…I want to turn into a Netflix show:

Acting in dreams by Lilliam Rivera would make a major Netflix dystopian series about Las Mal Criadas, a group of girls who must figure out how to survive the mean streets of Mega City.

…I last bought:

Neruda in the park by Cleyvis Natera and The Woman of Light by Kali Fajardo Anstine. Both about strong women in impossible situations taking matters into their own hands.

…has the best title and …has the best opening line…:

I love this title: The man who could move clouds, A memoir by Ingrid Rojas Contreras.

And the first line: “They say the accident that left me with temporary amnesia is my legacy. No house or piece of land or letter box, just a few weeks of oblivion.”

…has the best ending:

From Infinite land by Patricia Engel: “When a cumbia came on, he asked our mother to dance, and we watched our parents sway, finding each other’s rhythm, as if they had never fallen out of step, as if the last fifteen years had been but one dance interrupted and waiting for the next song to play I wondered at the matrix of separation and dislocation, our years bound to the phantom pain of a lost homeland, for now that we are together again, the special pain and sense of , that something is missing, gone. And maybe there is no nation or citizenship; they are just territories mapped out instead of family, instead of love, the infinite land.”

… has the coolest book jacket:

Chinelo Okparanta Harry Sylvester Bird.

…has a sex scene that will make you blush:

Cantoras by Carolina De Robertis is so pleasure-centered and sensual about five Uruguayan queer women who find refuge in the intimacy of their relationships while living under an oppressive dictatorship.

… made me cry uncontrollably:

I am reading Giovanni’s room by James Baldwin while in residence at the La Napoule Art Foundation in the South of France. I read the last 30 pages out loud to the sea and cried and cried.

…should be on every college’s curriculum:

My broken language by Quiara Alegría Hudes is a brilliant storyteller. Hudes’ rise from playing music to doing theater to writing this memoir is inspiring and helpful for anyone still trying to figure out their life. It is proof that a lot can happen in one life.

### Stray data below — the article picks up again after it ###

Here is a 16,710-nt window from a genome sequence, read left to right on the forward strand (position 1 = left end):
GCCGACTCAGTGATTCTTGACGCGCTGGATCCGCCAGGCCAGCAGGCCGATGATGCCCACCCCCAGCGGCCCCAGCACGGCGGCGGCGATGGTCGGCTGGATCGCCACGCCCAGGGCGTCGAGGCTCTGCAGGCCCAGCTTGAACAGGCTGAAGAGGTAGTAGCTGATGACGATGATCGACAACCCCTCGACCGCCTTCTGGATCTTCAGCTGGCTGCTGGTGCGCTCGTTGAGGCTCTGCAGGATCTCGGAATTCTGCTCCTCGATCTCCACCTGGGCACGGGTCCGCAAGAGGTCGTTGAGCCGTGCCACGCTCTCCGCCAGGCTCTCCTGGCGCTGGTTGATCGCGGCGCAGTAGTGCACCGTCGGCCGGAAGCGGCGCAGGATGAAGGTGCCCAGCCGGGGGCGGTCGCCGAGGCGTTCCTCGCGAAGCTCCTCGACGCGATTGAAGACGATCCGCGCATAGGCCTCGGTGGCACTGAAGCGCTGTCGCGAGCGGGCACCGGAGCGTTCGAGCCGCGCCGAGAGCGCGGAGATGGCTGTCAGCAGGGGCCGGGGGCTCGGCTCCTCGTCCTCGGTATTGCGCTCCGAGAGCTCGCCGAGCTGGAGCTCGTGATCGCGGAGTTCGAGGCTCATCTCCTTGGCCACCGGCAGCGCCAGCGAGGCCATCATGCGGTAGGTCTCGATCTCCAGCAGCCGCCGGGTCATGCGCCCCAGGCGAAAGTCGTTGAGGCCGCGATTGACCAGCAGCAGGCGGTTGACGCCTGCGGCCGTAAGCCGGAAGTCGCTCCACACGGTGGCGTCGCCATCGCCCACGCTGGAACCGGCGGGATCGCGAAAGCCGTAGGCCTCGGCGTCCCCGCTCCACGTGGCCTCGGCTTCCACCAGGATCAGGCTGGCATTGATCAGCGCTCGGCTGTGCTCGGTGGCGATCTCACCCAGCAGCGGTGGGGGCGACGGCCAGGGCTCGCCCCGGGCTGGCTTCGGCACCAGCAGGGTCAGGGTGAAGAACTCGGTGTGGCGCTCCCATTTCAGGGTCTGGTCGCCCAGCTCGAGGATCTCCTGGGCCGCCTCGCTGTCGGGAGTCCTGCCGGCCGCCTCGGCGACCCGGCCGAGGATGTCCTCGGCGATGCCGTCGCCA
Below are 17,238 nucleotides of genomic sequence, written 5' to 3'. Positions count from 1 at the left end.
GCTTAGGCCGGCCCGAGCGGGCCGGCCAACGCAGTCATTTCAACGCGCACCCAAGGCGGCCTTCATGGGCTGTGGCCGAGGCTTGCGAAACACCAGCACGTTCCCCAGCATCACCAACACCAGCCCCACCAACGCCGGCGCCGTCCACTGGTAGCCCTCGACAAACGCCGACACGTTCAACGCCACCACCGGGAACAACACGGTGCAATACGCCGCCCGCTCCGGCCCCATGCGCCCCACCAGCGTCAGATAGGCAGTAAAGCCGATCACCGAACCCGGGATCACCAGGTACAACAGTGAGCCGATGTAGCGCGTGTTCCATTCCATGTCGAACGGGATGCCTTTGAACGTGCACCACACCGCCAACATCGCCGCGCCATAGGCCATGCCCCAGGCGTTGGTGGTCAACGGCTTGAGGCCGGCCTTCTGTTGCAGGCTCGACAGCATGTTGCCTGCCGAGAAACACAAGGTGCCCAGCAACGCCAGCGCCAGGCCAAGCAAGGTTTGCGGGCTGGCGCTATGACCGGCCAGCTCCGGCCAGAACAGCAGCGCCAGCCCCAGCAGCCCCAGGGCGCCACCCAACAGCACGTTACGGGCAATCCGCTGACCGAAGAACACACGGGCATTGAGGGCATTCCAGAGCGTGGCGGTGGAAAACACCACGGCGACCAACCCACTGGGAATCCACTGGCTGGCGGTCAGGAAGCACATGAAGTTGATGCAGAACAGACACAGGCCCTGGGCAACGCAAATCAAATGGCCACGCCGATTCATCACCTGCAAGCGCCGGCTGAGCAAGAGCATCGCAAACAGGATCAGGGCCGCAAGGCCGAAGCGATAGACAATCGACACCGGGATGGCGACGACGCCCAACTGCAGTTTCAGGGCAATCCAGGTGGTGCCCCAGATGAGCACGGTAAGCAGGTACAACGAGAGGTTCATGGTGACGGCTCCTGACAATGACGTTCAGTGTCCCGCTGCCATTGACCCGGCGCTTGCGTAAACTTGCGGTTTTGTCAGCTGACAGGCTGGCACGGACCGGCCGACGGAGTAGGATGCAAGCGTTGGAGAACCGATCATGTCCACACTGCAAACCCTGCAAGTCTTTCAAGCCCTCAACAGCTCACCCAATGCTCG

…I consider literary comfort food:

The Odd Woman and the City: A Memoir by Vivian Gornick. I often carry this book around because when I read it, I want to write. I love how she tells a story and also how she writes about New York.

…sealed a friendship:

The Professor’s Daughter by Emily Raboteau. I fell hard for the way she writes and asked her out to tell her how much I loved it. We have been good friends ever since. I can’t wait for her new book, Lessons for survival, will be published in 2023 about climate change and motherhood.

…which holds the recipe for a favorite dish:

Love you by Sarah Gambito is a book of poems that also teaches us something about cooking, eating and being together. It was while reading it that I was introduced to one of my favorite dishes: Chicken adobo. Here is a poem of Gambito to read, cook and then eat.

Why didn't you tell me?

Why didn’t you tell me?

Now 18% discount

When we do it

When we do it

Now 40% off

Acting in dreams

Acting in dreams

Now 47% discount

Neruda in the park

Neruda in the park

Now 37% off

The Woman of Light

The Woman of Light

Now 29% off

Related Posts